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Anti-Money Laundering

The Money Laundering Control Act of 1986 is a United States of America Act of Congress that made money laundering a Federal crime. This legislation combined with other legislation such as the European Money Laundering Directive and others from around the world means that corporate treasury departments now have a requirement to ensure that their anti-money laundering (AML) compliance procedures and systems are robust and effective.

To drive compliance, corporates require world-class information screening, transaction monitoring and compliance reporting tools to help minimise risk and manage daily. Companies have traditionally relied on the banks to protect them from trading with potentially illegal counter-party organizations, but the danger to their reputation is too great to rely just on the banks support. Some companies are now using the specialist anti-money laundering service suppliers themselves.

A variety of sources, including sanctions data, enhanced due diligence (EDD) data and politically exposed persons (PEP) data are needed to enable companies to avoid trading with potentially illicit organizations, damaging fines and adverse publicity. It is vital that this data is as accurate and up-to-date as possible covering 100% of the regulatory list world-wide .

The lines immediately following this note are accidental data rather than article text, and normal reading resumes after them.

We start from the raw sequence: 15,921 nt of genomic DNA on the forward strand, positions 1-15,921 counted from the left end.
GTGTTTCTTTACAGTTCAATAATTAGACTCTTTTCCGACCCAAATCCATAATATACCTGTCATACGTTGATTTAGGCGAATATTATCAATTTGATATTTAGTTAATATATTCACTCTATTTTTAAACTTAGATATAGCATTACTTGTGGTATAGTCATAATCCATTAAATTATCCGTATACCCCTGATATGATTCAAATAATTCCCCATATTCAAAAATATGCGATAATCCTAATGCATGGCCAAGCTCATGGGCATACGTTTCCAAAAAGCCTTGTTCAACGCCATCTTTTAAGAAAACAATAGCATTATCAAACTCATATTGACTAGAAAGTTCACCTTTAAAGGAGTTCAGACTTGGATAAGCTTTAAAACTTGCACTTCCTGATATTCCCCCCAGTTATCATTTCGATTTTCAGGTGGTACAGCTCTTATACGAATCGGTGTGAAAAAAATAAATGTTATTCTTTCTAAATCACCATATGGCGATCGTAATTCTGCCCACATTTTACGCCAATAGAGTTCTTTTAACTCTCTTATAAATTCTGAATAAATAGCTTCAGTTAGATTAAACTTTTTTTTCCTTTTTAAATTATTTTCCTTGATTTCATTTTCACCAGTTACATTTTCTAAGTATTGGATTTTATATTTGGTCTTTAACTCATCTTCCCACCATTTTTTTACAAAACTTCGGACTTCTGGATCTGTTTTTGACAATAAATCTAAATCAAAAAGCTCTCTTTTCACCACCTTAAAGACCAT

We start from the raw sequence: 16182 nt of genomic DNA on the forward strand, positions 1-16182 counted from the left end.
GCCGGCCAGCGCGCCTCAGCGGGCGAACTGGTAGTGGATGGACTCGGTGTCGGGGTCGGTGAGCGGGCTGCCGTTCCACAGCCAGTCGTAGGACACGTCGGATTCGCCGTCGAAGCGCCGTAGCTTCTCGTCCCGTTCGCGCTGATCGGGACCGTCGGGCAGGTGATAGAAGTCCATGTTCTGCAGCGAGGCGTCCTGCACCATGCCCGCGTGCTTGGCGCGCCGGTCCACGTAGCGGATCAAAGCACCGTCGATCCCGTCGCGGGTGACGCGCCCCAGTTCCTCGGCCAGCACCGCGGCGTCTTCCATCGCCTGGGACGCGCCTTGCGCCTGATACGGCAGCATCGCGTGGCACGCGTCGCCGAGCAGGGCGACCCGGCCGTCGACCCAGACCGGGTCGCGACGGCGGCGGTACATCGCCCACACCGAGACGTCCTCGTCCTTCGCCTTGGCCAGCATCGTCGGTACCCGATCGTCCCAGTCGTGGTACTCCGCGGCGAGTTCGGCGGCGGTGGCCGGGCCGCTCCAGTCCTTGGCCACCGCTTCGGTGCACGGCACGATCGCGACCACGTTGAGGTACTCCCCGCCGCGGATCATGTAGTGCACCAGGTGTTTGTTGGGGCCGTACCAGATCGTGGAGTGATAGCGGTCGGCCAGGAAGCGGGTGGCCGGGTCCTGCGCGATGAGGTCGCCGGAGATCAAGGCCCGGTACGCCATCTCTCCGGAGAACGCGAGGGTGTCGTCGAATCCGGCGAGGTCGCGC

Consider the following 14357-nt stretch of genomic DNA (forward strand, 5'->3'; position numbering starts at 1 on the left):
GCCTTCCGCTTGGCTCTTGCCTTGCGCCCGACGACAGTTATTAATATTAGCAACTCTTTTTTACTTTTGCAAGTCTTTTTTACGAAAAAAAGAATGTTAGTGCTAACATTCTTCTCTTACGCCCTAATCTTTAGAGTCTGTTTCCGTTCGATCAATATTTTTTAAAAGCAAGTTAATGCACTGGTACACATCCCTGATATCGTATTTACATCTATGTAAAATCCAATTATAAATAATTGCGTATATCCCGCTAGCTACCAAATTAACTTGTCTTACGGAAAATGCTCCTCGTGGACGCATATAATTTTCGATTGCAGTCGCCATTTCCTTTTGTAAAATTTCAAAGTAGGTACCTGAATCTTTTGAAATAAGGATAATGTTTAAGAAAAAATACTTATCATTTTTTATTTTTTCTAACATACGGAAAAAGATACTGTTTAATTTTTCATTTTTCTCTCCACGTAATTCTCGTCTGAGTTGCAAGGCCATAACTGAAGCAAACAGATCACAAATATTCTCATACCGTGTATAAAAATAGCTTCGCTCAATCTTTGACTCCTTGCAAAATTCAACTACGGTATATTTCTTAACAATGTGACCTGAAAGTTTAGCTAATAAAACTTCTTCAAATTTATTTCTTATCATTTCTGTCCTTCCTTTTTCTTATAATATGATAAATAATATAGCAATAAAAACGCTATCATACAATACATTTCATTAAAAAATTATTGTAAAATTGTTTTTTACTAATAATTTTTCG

To screen all transactions and business partners is a complex and time-consuming task. These filtering data needs to be ready for use in many different ways and is as easily accessible so that the corporate treasury department can use it whenever required. Data is available online for individual enquiries, in filtering software that can be use in-house and in files that can be incorporated into corporate treasury management systems.

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